"Haha, first day and it's already raining big time - how very British!", I shout cheerfully as I put on my rain pants at the guesthouse in the village of St. Bees, right on the coast of the Irish Sea. We want to hike the Wainwright Coast to Coast Trail - 190 miles across England in three weeks. It was my boyfriend’s idea. He always wanted to do a long-distance hike. I love the idea, but maybe we could have found a place where it's not freezing cold and pissing rain all the time. Oh well.
At least the hike should be pretty easy. Just a couple of English meadows and hills, we can do
that blindfolded. It will certainly be more like a walk than a real hike. After all, we hiked the mountains of Norway last month.
After the first three miles, my boyfriend is nursing a bleeding head wound, and I am considering just jumping into the sea in near panic. I am no longer so sure this will be a just a walk. And we have no clue yet about the steep mountains or bacteria that are ahead of us.
On our first week on the Coast-to-Coast Trail, it seems the Universe is testing us. Just to check if we are worthy of being called "long-distance hikers".
So let's find out.
"Strike? The cursed British railroads are going on strike tomorrow of all days, when we want to travel north by rail to the trailhead?" I shout, throwing my cell phone on the bed in our London hotel.
Strike? Dude, am I in Germany or what?
We can't change it. The next day, we trudge a couple of miles to Euston Station in London to see what is working—or not working. If we can't start hiking tomorrow as planned, we're screwed and may have to catch up with 20 miles on our first day alreads. We have pre-booked and prepaid 19 one-night places to stay, arranged between eight and 14 miles apart. We did not want to race like mad through the landscape, we wanted to see something. Seems to work out great...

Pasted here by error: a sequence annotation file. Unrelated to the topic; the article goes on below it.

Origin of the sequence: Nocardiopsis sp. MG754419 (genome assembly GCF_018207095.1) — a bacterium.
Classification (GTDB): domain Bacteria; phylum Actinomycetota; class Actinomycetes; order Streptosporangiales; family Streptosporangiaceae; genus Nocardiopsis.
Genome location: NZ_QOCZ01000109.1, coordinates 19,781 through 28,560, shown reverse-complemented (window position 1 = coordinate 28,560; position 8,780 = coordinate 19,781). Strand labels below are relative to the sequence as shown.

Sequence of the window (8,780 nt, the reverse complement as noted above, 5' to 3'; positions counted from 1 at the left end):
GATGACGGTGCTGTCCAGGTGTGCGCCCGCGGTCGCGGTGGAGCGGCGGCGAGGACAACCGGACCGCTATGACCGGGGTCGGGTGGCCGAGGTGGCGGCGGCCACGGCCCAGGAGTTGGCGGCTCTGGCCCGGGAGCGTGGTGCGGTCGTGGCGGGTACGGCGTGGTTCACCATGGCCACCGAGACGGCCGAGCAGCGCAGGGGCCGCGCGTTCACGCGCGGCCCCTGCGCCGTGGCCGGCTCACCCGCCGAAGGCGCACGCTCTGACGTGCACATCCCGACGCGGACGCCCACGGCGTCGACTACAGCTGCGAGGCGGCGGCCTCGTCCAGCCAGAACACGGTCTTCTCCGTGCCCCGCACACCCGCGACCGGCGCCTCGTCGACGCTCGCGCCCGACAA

The first train—to Carlisle—is actually running! But the connecting train to St. Bees is shut down. "Nothing’s going north from here today. They're all on strike," a Carlisle official informs us.
“Will there be buses?” He shrugs his shoulders. He doesn't care. We go find something to eat and ask about buses or cabs to St. Bees. Nobody knows about buses and a cab is at least $125. Kiss my ass.
Then my boyfriend is unsuccessfully looking for the restroom in the restaurant, and I feel so tired of all this that I tell complete strangers at the next table just how obnoxious our day has been so far. Surprisingly, the two ladies sitting there know of a bus that we can take! Three hours, two bumpy bus connections, and one short cab ride later we are finally in St. Bees at the hotel. At the starting point for our hike. Only took 12 hours instead of our scheduled six. Thank you, National Rail.
"It can only get better," I say the next morning. It's raining cats and dogs, but I am good at being enthusiastic without an obvious reason. Besides, we have rain gear with us. Ha!
The first mile or two of the Coast-to-Coast Trail leads along costal cliff tops. It's wild and beautiful. Our hiking app says there is a way to go right down to the sea for one last time before the trail heads inland.
"Let's do it!" I shout through the storm.
The path from the cliffs down to the water is full of slippery mud-covered flat red stones. I'm checking my hiking stick when my boyfriend cries out and in the next moment he is on the ground. And he just lies there, not getting up as he usually does.
"Are you alright?" I call out. It's not the first time we've crashed and burned somewhere. He doesn't answer. Then I see the thick stone behind his head. Surely he hasn't hit his head on it?
He did. As I get closer, I see a pool of blood spreading from under his head.
"Holy shit," I yell, flailing my arms around wildly and senselessly, only to almost fall next to him. "You're bleeding big time!" At least he remains conscious and murmurs some kind of answer.
I have to call an ambulance, right? How is it supposed to get down here where there's no road for miles? Do we even have a signal? Where's my first aid knowledge? My head is empty, I'm panicking. What if he passes out now, or bleeds to death?!